Return to riskier mortgage lending a dangerous game

Wednesday 11 November 2009

Easing lending criteria and higher loan-to-value ratios could potentially see the country return to a debt-fuelled housing cycle and dampen the recovery seen thus far, warns Reserve Bank Governor Alan Bollard.

By The Landlord

While banks tightened their lending standards for residential borrowers during the financial crisis, there have been signs of an easing in recent months, with some banks prepared to offer housing loans at relatively high loan-to-value ratios, the Reserve Bank's six-monthly stability report says.

The bank is worried the increased risk to both banks and borrowers with higher LVRs will dampen the growth seen in both the housing market and economy as a whole.

House prices are historically still extremely high, pushed up over recent months as a result of a shortage of listings and increased demand.

"The housing market is currently strengthening, but we believe house price growth will slow after the current recovery phase," the bank said. "Continued weakness in the labour market, along with falling agricultural incomes, could also weigh on the housing market.

"We would encourage the banks to avoid any return to riskier mortgage lending practices."

Also contributing to the warnings are rising mortgage rates. Currently, historically low floating rates are extremely attractive, but are set to rise in the near future as the economy recovers further and there are concerns some borrowers will be caught out by the increase in repayments.

"Overall, the housing market recovery is likely to be limited, and subject to downside risks as interest rates start to rise from very low levels," the report said.

The report also reinforces how vulnerable the New Zealand economy, banks and households are to stress emanating from global financial markets.

"The New Zealand economy needs to live more within its means to reduce its vulnerability to adverse developments in offshore markets," Bollard says.

"The lesson here is that a more cautious approach to credit expansion is warranted during the next economic upswing."

However, there is an extremely fine balancing act for the banks to walk, as continuing economic growth depends on their willingness to lend to new borrowers, both for private loans and businesses.

Comments from our readers

On 11 November 2009 at 9:50 pm phil said:
True, if the banks or any big companies go pear shaped in the near future, our government sure won't have the money to bail them out. Considering they are currently going further in debt by a billion a month. They better make sure these banks don't go pumping things up for a bigger crash than before.
On 12 November 2009 at 9:34 am Andy P said:
For once, I agree with Bollard... sort of. However, the fact remains; People still need somewhere to live, and there are only 3 housing options - buy privately, rent, or state housing. Clearly the government (past and present) has moved away from state housing, preferring instead to rely on the private investors to provide the capital. With banks now requiring a 20% deposit (nothing new there) BUT not allowing any second mortgage funding, first home buyers will find the goal posts have moved beyond reach. In years gone by there were Housing Corp advances and Building Society loans to help first-home buyers. Bollard needs to understand that property investors (landlord) provide a very valuable service to society. They provide accommodation to those who cannot or will not buy property. If there is no property investment, people will go without housing, or the accommodation will be sub-standard. Ask anyone in the building industry - a large portion of the economy revolves around housing, from the foundations to the interior decoration, and EVERY industry in between. If Bollard stops the housing, he will again stop the economy. Mortgage lending can still be very safe with higher LVR's. The banks just need to be more careful with brokers and income and debt servicing.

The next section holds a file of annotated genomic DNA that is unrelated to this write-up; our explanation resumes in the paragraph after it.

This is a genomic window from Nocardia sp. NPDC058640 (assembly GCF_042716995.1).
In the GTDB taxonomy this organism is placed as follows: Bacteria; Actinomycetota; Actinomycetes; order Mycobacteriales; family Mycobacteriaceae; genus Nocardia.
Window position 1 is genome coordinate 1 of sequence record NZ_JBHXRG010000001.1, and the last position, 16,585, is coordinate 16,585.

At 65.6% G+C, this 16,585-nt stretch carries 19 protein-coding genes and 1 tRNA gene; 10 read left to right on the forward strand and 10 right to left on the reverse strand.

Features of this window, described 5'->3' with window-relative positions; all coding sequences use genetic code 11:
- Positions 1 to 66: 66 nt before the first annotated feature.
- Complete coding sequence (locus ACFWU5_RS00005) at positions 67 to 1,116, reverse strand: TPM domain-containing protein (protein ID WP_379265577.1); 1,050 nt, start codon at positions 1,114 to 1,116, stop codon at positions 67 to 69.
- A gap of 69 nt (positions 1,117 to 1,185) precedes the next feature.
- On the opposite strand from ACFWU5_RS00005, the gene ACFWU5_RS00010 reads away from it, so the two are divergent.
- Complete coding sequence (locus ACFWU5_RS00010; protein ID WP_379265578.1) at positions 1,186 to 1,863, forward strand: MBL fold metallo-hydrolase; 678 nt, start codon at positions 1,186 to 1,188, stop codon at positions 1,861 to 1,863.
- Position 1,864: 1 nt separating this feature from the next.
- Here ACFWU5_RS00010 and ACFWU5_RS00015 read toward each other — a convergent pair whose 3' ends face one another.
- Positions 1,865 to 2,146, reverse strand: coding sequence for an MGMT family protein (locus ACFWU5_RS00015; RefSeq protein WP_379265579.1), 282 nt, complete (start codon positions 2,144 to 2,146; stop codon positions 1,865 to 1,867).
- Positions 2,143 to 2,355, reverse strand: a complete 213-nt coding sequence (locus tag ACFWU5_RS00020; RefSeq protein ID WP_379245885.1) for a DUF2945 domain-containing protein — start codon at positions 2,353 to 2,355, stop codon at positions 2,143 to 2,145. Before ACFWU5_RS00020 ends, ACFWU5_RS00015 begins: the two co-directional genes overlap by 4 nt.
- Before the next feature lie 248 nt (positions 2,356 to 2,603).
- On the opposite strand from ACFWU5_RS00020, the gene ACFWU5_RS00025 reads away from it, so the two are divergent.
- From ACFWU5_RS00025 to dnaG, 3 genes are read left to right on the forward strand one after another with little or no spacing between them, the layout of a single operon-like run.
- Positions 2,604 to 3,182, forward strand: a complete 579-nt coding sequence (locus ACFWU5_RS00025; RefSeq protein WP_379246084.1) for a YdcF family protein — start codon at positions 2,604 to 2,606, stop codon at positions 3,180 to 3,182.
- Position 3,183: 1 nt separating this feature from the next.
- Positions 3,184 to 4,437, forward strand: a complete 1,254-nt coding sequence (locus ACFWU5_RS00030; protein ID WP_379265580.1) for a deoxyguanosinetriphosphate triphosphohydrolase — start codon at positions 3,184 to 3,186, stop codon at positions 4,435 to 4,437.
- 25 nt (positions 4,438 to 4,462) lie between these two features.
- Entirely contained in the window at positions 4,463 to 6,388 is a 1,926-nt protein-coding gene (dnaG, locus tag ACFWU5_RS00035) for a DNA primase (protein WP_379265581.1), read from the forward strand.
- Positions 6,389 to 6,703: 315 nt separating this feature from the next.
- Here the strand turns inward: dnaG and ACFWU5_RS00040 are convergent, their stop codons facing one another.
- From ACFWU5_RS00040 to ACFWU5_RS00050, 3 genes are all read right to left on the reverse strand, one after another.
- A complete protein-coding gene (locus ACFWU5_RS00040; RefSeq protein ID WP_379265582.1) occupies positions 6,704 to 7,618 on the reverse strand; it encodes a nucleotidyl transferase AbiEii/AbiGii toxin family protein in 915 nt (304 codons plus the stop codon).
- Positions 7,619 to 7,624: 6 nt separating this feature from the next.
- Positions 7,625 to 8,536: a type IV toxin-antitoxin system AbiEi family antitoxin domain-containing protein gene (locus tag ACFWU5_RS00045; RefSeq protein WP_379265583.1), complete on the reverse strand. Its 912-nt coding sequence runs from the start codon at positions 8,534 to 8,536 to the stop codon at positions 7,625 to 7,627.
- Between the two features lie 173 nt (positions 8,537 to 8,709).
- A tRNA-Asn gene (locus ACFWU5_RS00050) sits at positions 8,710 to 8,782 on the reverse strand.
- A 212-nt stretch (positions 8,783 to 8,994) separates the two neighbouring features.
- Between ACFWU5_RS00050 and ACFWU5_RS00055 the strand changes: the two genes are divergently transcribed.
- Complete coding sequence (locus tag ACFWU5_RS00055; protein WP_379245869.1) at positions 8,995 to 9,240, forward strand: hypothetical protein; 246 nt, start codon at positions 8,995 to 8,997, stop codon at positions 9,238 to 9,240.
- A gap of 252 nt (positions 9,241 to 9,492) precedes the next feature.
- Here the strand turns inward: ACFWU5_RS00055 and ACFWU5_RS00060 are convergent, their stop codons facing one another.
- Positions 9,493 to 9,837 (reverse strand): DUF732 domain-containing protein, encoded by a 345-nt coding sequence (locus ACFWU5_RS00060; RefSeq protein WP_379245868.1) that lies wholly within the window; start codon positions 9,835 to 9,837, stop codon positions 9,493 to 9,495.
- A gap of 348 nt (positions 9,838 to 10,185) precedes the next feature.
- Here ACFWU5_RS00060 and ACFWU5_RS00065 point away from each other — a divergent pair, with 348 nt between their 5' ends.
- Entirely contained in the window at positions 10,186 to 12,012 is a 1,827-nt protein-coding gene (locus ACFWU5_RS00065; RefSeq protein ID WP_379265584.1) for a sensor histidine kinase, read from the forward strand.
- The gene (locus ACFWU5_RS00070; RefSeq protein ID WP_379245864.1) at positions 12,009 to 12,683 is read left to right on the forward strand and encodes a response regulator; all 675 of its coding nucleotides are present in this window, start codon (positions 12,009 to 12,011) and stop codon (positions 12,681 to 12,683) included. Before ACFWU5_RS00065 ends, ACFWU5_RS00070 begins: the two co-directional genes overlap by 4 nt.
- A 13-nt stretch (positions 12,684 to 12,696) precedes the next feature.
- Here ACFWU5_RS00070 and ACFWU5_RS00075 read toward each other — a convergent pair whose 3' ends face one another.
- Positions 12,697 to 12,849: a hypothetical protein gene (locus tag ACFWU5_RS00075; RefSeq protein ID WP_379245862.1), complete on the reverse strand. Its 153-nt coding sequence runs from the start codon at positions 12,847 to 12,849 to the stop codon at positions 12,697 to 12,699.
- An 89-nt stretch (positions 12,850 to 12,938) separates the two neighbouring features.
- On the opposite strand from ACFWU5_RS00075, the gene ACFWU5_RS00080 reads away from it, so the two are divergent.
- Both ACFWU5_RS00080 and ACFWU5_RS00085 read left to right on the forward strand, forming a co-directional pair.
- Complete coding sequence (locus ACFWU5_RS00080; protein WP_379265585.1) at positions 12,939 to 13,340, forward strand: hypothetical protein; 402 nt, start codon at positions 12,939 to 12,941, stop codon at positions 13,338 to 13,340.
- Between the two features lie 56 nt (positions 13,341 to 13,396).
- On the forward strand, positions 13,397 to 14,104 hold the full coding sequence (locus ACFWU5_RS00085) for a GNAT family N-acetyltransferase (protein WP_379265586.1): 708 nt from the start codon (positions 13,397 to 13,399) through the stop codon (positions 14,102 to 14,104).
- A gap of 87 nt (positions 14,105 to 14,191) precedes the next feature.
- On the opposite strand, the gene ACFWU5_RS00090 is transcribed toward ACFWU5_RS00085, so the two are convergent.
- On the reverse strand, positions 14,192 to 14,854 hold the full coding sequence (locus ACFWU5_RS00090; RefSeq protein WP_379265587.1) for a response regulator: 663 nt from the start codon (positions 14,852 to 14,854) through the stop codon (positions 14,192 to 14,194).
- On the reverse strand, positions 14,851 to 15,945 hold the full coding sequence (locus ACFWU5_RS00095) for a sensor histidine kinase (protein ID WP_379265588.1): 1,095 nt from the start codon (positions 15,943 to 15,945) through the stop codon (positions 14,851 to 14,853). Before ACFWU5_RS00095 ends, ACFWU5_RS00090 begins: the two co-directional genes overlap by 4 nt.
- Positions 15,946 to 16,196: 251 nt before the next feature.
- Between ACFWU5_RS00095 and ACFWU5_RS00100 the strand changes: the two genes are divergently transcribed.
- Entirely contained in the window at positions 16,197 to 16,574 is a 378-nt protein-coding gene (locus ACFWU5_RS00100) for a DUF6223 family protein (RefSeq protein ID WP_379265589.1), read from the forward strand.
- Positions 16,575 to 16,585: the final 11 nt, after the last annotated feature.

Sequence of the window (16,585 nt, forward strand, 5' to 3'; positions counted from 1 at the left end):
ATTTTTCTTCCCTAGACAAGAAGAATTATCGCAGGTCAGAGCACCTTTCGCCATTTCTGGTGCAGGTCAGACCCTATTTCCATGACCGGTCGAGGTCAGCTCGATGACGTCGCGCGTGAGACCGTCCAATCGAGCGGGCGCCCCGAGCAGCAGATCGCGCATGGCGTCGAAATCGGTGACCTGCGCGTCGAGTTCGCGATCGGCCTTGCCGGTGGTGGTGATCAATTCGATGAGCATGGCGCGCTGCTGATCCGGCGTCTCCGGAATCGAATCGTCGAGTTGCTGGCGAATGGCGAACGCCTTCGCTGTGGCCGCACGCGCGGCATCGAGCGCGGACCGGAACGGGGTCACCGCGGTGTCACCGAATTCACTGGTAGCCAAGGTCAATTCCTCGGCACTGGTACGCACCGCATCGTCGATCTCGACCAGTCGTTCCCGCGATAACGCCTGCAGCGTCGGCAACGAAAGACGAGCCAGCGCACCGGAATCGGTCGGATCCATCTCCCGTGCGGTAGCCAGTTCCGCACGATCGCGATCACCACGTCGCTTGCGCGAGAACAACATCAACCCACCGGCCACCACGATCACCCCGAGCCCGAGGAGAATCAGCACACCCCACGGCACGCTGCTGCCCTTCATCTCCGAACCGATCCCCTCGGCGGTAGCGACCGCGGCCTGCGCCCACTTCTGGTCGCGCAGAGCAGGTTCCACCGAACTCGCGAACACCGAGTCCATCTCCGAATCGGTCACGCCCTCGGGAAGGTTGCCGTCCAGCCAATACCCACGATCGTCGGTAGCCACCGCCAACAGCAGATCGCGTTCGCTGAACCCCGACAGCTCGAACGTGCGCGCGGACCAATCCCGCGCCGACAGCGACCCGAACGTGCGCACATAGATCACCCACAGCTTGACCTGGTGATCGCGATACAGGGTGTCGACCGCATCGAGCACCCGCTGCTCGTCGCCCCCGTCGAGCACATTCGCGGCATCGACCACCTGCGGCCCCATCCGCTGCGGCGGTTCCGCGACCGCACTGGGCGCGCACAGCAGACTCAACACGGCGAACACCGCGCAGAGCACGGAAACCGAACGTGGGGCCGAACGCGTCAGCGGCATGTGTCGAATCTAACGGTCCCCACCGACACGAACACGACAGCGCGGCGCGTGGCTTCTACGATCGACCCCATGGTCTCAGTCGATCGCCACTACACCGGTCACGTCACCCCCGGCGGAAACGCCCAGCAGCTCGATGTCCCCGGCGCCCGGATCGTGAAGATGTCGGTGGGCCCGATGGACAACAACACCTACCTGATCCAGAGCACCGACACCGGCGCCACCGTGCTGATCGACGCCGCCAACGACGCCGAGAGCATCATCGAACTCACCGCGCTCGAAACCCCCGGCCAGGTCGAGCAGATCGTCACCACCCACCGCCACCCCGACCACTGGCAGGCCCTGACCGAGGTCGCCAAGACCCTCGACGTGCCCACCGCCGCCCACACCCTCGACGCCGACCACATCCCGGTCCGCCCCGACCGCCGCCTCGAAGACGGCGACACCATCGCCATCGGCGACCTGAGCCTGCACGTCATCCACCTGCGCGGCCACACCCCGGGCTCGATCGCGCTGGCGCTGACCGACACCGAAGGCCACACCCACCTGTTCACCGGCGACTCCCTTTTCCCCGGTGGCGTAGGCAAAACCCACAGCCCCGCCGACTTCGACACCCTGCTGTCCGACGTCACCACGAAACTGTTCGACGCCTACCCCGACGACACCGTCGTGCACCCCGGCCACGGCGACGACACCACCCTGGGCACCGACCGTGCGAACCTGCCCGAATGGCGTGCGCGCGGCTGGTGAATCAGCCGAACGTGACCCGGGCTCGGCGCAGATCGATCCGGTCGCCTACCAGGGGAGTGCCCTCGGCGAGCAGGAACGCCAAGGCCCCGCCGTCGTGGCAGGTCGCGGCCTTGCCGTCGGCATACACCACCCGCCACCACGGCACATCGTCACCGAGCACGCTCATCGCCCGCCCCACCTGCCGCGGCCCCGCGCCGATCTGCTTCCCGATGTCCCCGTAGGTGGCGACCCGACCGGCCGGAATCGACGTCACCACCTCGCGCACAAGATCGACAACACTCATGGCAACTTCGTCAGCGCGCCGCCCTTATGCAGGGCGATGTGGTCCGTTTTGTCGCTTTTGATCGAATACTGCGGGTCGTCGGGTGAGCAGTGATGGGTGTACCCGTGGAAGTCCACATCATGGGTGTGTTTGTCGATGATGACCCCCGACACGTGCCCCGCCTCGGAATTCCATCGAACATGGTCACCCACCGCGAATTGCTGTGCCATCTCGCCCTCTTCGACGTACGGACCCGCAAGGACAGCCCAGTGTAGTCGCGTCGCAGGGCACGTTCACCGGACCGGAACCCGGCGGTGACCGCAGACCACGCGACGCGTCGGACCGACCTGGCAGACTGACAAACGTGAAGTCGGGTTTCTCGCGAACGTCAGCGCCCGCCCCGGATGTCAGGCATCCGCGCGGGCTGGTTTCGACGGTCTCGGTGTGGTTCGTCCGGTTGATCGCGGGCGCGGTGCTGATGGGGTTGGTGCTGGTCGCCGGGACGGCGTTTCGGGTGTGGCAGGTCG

On 12 November 2009 at 3:21 pm Simon said:
What people fail to realise is that the house price is only determined by the amount people can borrow. If people can borrow more, house prices go up. If people can borrow less, house prices go down. If you want houses to be more affordable, then stop allowing people to borrow so much. For proof just try and find someone who has brought a house without debt. If everyone uses debt to by property, then controlling the debt, limits the funds of everyone buying property. If no one has enough debt to buy property at the current prices, then the market can only go down.
Commenting is closed

House Prices

What lies ahead for the housing market

As New Zealand begins to settle into the “new normal” of the Covid-19 lockdown, commentators have started releasing their (tentative) outlooks for the housing market. Here’s a summary of some of them...


Commercial sector facing hundreds of millions in lost revenue

Some large commercial tenants are refusing to pay rent and this could devastate the commercial property sector, the Property Council New Zealand is warning.


Banks roll out mortgage holiday

Major lenders have launched mortgage holidays for borrowers affected by the Covid-19 outbreak, using online application forms to process customer requests.

Site by PHP Developer